3. Have you added a meta title & meta description?
If you don’t specify what you want your meta title and meta description to be, Google will select whatever it deems appropriate. This may work out for you, or it may not. So take the uncertainty out of it by writing your own.
Google usually only displays 50 to 60 characters of your title tag, so try to keep it under 60. And your meta description should be between 150 and 160 characters so it won’t be truncated. Make sure to use your keyword!
4. Have you broken up your text?
A wall of 2,000 words will discourage most readers. But 2,000 words broken up into 5 or 6 sections with subheaders will be much more readable.
The most successful content is easily readable and skimmable. Often people will skim through a piece of content, and only read the sections that attract their attention.
You can further separate your text with images, bulleted lists, infographics, and more.
Try to use your keyword in headers if it makes sense to do so.
5. Have you linked to related content?
If your audience has come across your article and found the headline compelling enough that they’re reading your article or blog post, they’re proving that they’re interested in what you have to say. So it stands to reason that they may be interested in more of your content.
Make it easy for them to find by linking to other articles you’ve written on similar subjects. The longer you can keep your audience on your site, the better your site’s organic rankings will be.
6. Have you optimized your images?
We’ve already discussed how useful images can be to break up the text on your content. But they also serve an important SEO function. By adding alt text to the images on your site, you’ll be providing another indication to the search engines as to what the content is about.
The alt text should accurately describe the image. But if possible, you should add your focus keyword or related keywords to the description. In addition to the SEO boost, this can also send more traffic to your site if your image appears in a related image search.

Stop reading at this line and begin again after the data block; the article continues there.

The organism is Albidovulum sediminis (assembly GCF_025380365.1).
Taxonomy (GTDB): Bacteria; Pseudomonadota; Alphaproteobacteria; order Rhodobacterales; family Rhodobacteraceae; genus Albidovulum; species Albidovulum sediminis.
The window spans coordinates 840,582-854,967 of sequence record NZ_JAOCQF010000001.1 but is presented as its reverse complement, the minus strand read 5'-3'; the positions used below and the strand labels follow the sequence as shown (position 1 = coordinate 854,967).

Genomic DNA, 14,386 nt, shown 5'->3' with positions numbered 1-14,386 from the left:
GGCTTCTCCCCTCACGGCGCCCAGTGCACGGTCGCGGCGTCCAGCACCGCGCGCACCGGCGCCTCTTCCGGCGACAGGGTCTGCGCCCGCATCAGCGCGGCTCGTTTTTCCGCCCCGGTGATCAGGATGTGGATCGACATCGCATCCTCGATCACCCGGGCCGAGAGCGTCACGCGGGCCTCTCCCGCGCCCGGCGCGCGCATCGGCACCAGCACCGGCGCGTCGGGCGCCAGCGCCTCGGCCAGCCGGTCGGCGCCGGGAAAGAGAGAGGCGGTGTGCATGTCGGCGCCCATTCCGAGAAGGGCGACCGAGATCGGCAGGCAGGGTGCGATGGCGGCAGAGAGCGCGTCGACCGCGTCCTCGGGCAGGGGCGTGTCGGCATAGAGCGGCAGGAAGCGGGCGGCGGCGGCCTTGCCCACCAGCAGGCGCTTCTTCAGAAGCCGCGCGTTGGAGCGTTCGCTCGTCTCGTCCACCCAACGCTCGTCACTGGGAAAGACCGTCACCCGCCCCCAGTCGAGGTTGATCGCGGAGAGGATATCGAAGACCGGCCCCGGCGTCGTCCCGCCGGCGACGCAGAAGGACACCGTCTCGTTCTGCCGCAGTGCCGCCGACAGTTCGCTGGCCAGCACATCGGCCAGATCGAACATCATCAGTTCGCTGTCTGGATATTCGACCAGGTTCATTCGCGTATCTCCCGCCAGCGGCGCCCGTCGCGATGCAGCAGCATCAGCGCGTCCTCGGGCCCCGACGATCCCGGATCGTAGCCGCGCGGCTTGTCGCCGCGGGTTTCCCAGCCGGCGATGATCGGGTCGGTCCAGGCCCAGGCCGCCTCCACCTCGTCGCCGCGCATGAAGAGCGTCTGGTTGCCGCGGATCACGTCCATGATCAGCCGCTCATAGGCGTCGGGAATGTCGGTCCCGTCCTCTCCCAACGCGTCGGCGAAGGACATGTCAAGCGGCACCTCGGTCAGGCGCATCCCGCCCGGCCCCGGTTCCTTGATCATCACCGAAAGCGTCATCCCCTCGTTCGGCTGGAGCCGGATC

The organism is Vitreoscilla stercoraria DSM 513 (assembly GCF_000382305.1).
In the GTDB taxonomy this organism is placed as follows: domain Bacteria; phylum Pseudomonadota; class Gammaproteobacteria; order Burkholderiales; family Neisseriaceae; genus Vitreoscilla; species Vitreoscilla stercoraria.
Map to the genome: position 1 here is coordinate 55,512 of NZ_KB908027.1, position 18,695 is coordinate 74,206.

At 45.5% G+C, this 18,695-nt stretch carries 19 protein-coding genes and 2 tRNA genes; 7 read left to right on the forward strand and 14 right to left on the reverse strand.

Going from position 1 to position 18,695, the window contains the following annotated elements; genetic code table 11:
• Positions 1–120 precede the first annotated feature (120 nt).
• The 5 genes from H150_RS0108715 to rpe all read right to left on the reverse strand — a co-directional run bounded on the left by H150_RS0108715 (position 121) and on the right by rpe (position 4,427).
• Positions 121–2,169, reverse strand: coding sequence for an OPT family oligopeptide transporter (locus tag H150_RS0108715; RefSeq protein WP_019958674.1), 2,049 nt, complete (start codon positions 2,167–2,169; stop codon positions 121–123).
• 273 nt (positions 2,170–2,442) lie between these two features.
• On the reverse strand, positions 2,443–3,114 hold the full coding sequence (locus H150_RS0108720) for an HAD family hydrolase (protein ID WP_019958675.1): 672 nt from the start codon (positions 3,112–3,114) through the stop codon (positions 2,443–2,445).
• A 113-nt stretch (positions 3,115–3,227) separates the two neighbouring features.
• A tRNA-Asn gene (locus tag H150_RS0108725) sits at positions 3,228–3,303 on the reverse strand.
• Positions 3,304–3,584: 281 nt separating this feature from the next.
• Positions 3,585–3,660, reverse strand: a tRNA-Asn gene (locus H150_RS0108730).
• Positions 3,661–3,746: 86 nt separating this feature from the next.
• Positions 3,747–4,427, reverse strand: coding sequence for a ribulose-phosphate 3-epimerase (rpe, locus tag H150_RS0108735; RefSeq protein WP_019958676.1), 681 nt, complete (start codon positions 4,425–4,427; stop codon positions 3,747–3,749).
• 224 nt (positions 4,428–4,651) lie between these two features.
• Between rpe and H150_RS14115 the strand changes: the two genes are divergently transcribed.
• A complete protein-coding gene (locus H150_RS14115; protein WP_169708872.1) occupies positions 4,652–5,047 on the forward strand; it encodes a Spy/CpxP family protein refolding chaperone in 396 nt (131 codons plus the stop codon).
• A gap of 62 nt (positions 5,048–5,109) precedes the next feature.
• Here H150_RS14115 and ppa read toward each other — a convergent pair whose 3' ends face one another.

7. Do you have a clear call to action?
What step do you want your audience to take, now that they’ve read your blog post or watched your video? Make sure to tell them what to do next with a clear call to action.
On a YouTube video, it could be a request to like the video and subscribe to your channel. On your blog, it could be an invitation to share on social media or sign up for your mailing list. Or it could be a request to check out your pricing or sign up for push notifications.
Every piece of content you put out should have some kind of call to action. Without it, you’re encouraging your relationship with the audience to be one-sided — you produce, and they consume. You want an engaged audience that interacts with your content and with your business.
The Quickie Version
Here’s a quickie checklist of the 7 steps outlined above. Make sure to run through it before you hit “publish” on anything you post!
❏ Strong headline
❏ Keyword research that addresses search intent
❏ Meta title & meta description
❏ Subheaders to break up text
❏ Links to related content
❏ Images with alt text
❏ Call to Action
What other steps do you think content creators should take before they share their work?